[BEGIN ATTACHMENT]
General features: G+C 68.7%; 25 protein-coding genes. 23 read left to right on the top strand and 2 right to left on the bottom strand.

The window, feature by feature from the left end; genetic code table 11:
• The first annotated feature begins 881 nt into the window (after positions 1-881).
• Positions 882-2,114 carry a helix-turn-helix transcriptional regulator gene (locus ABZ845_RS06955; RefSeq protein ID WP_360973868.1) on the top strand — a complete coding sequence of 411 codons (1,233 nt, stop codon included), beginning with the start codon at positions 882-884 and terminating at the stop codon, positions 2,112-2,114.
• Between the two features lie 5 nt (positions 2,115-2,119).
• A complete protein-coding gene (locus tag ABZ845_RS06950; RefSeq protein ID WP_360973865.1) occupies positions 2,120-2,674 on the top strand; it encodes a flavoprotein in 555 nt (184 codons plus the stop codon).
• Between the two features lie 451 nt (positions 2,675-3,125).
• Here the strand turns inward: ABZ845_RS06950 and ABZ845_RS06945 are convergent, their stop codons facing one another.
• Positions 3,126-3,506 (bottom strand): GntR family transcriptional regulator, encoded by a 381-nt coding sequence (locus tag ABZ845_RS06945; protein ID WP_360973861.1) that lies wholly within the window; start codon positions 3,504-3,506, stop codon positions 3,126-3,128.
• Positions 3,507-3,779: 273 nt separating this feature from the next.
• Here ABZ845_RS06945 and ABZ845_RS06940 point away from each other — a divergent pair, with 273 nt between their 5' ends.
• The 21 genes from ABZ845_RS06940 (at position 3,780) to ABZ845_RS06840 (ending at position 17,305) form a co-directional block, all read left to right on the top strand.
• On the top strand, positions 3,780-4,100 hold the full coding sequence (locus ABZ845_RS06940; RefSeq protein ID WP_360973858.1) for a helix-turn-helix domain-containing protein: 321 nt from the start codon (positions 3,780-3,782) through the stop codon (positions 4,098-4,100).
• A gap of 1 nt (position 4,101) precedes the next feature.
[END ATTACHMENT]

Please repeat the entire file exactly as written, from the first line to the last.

General features: G+C 68.7%; 25 protein-coding genes. 23 read left to right on the top strand and 2 right to left on the bottom strand.

The window, feature by feature from the left end; genetic code table 11:
• The first annotated feature begins 881 nt into the window (after positions 1-881).
• Positions 882-2,114 carry a helix-turn-helix transcriptional regulator gene (locus ABZ845_RS06955; RefSeq protein ID WP_360973868.1) on the top strand — a complete coding sequence of 411 codons (1,233 nt, stop codon included), beginning with the start codon at positions 882-884 and terminating at the stop codon, positions 2,112-2,114.
• Between the two features lie 5 nt (positions 2,115-2,119).
• A complete protein-coding gene (locus tag ABZ845_RS06950; RefSeq protein ID WP_360973865.1) occupies positions 2,120-2,674 on the top strand; it encodes a flavoprotein in 555 nt (184 codons plus the stop codon).
• Between the two features lie 451 nt (positions 2,675-3,125).
• Here the strand turns inward: ABZ845_RS06950 and ABZ845_RS06945 are convergent, their stop codons facing one another.
• Positions 3,126-3,506 (bottom strand): GntR family transcriptional regulator, encoded by a 381-nt coding sequence (locus tag ABZ845_RS06945; protein ID WP_360973861.1) that lies wholly within the window; start codon positions 3,504-3,506, stop codon positions 3,126-3,128.
• Positions 3,507-3,779: 273 nt separating this feature from the next.
• Here ABZ845_RS06945 and ABZ845_RS06940 point away from each other — a divergent pair, with 273 nt between their 5' ends.
• The 21 genes from ABZ845_RS06940 (at position 3,780) to ABZ845_RS06840 (ending at position 17,305) form a co-directional block, all read left to right on the top strand.
• On the top strand, positions 3,780-4,100 hold the full coding sequence (locus ABZ845_RS06940; RefSeq protein ID WP_360973858.1) for a helix-turn-helix domain-containing protein: 321 nt from the start codon (positions 3,780-3,782) through the stop codon (positions 4,098-4,100).
• A gap of 1 nt (position 4,101) precedes the next feature.